Yeah, that’s right. In the first print, the game is missing a failure state. This was also true of the initial Quick Start and has been patched in through an errata, but I can’t help but speculate this was an intentional decision until they got pressed on it. What they inserted was essentially one-for-one the mechanics from Blades in the Dark, but it’s pretty clear they aren’t comfortable committing to the idea that the game should tell you you die. What they have in the Errata is fine, and I don’t think you have to have Death to make a game risky, but this feels like a pretty significant omission.
Honestly, I think they may have missed an opportunity here to not only distinguish Candela Obscura from its predecessors but also explore a unique horror we don’t often see: the horror of immortality. The errata means this absolutely wasn’t the thing they wanted to do with it, but the spark is definitely there.
The layout is pretty, but I feel the organization of information isn’t always intuitive for character creation. They grouped all Roles and Specialities together with the type of information you need, rather than sorting the information you need on a page with the other information of your Role and Speciality. As someone who makes a large chunk of my income off layout design, I’m not sure why it was decided to parse this out over the span of 30 pages rather than make all the information clear in the same section, like what Blades in the Dark did. I’ll show you what I mean:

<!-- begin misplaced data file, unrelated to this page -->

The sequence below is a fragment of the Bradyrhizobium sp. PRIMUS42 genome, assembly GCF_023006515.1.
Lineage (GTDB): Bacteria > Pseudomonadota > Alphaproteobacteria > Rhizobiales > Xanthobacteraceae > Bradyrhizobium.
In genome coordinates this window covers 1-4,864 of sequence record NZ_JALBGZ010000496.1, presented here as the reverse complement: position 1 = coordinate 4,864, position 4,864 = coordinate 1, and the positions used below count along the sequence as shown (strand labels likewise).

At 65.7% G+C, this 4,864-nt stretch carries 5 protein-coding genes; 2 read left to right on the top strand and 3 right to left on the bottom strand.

In order for me to make a character that is a Soldier, the information I need on my sheet could easily fit on one page. However, all the information I need is instead on:
p. 21: Role & Specialty Descriptions (This is all flavor text)
p. 25: Specialty Action Ratings
p. 26: Specialty Drives & Gild Actions
p. 27: Muscle Abilities
p. 29: Soldier Abilities
p. 54: Soldier Illumination Keys
This just seems unintuitive by design, especially when Blades in the Dark already did the more natural layout of the information. This isn’t Critical Role’s first rodeo in print production, so this had to be an intentional choice. If you feel this is a nit-pick, that’s fine, it’s just something I feel hurts the overall accessibility of character creation.
Vaesen Did Candela Obscura Better
After I read the book, I did a side-by-side comparison of Candela Obscura and Blades in the Dark. If you want a clear-cut answer to the question, “Is Candela Obscura just Blades in the Dark?” The answer is “kind of.” It’s the same resolution mechanics, palette swaps of other mechanics, a non-Duskvol setting and aesthetic for the game, as well as a change in concept for investigative horror mysteries.